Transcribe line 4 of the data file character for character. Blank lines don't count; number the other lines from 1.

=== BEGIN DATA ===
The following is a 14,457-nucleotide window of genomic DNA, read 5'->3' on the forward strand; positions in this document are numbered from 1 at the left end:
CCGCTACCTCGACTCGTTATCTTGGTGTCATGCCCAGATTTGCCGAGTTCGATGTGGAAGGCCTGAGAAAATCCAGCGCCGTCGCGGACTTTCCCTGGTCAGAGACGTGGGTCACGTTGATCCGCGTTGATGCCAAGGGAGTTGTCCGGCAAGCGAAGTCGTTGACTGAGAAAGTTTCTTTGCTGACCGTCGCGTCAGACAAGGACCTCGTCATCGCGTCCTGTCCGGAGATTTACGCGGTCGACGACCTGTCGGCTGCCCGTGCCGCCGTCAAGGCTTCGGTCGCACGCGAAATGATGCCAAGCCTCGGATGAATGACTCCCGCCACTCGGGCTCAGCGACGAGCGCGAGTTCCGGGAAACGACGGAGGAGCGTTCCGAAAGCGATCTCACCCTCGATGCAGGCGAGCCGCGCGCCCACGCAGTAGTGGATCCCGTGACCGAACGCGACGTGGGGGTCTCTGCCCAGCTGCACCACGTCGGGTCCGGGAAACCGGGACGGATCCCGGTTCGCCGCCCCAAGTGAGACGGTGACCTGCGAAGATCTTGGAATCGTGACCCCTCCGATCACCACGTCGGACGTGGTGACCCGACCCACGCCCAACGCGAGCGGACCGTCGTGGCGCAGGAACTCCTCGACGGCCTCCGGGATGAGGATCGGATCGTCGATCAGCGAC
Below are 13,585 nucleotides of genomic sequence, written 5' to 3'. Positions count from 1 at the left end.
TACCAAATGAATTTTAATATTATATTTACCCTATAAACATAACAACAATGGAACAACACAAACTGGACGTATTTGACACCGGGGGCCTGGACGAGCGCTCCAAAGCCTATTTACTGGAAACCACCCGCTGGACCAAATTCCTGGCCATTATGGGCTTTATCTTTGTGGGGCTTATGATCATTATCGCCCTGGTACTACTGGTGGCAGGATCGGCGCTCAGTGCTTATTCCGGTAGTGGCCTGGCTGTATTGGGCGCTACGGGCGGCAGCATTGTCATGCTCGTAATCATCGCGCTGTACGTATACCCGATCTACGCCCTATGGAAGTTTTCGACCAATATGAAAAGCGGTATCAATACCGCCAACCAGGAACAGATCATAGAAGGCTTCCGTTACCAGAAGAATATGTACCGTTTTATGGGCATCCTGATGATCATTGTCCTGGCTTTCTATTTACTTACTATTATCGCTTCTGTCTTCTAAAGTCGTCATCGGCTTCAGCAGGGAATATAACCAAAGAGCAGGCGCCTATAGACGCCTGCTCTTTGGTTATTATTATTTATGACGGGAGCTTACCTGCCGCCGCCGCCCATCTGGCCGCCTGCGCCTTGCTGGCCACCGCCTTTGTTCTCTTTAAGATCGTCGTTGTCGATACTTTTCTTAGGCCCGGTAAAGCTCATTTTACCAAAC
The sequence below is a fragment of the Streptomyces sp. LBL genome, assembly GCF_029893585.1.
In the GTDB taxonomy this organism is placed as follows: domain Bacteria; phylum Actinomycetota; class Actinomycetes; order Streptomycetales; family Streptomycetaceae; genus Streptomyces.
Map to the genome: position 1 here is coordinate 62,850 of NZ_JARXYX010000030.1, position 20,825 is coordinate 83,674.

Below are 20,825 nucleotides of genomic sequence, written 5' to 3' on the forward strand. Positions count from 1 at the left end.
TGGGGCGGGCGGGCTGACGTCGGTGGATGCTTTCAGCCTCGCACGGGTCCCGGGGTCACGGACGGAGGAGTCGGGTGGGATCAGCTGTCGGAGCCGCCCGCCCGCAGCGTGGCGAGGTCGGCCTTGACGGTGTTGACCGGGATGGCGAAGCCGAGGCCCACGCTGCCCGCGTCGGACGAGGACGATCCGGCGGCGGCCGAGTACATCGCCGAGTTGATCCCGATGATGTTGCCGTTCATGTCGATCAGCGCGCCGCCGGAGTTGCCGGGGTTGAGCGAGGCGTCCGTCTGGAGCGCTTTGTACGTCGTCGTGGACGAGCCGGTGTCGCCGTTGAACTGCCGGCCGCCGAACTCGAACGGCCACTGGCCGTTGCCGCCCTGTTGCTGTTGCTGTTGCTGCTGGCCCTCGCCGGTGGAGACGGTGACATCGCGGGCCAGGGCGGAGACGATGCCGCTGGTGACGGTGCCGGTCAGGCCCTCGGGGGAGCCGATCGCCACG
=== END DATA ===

TACCAAATGAATTTTAATATTATATTTACCCTATAAACATAACAACAATGGAACAACACAAACTGGACGTATTTGACACCGGGGGCCTGGACGAGCGCTCCAAAGCCTATTTACTGGAAACCACCCGCTGGACCAAATTCCTGGCCATTATGGGCTTTATCTTTGTGGGGCTTATGATCATTATCGCCCTGGTACTACTGGTGGCAGGATCGGCGCTCAGTGCTTATTCCGGTAGTGGCCTGGCTGTATTGGGCGCTACGGGCGGCAGCATTGTCATGCTCGTAATCATCGCGCTGTACGTATACCCGATCTACGCCCTATGGAAGTTTTCGACCAATATGAAAAGCGGTATCAATACCGCCAACCAGGAACAGATCATAGAAGGCTTCCGTTACCAGAAGAATATGTACCGTTTTATGGGCATCCTGATGATCATTGTCCTGGCTTTCTATTTACTTACTATTATCGCTTCTGTCTTCTAAAGTCGTCATCGGCTTCAGCAGGGAATATAACCAAAGAGCAGGCGCCTATAGACGCCTGCTCTTTGGTTATTATTATTTATGACGGGAGCTTACCTGCCGCCGCCGCCCATCTGGCCGCCTGCGCCTTGCTGGCCACCGCCTTTGTTCTCTTTAAGATCGTCGTTGTCGATACTTTTCTTAGGCCCGGTAAAGCTCATTTTACCAAAC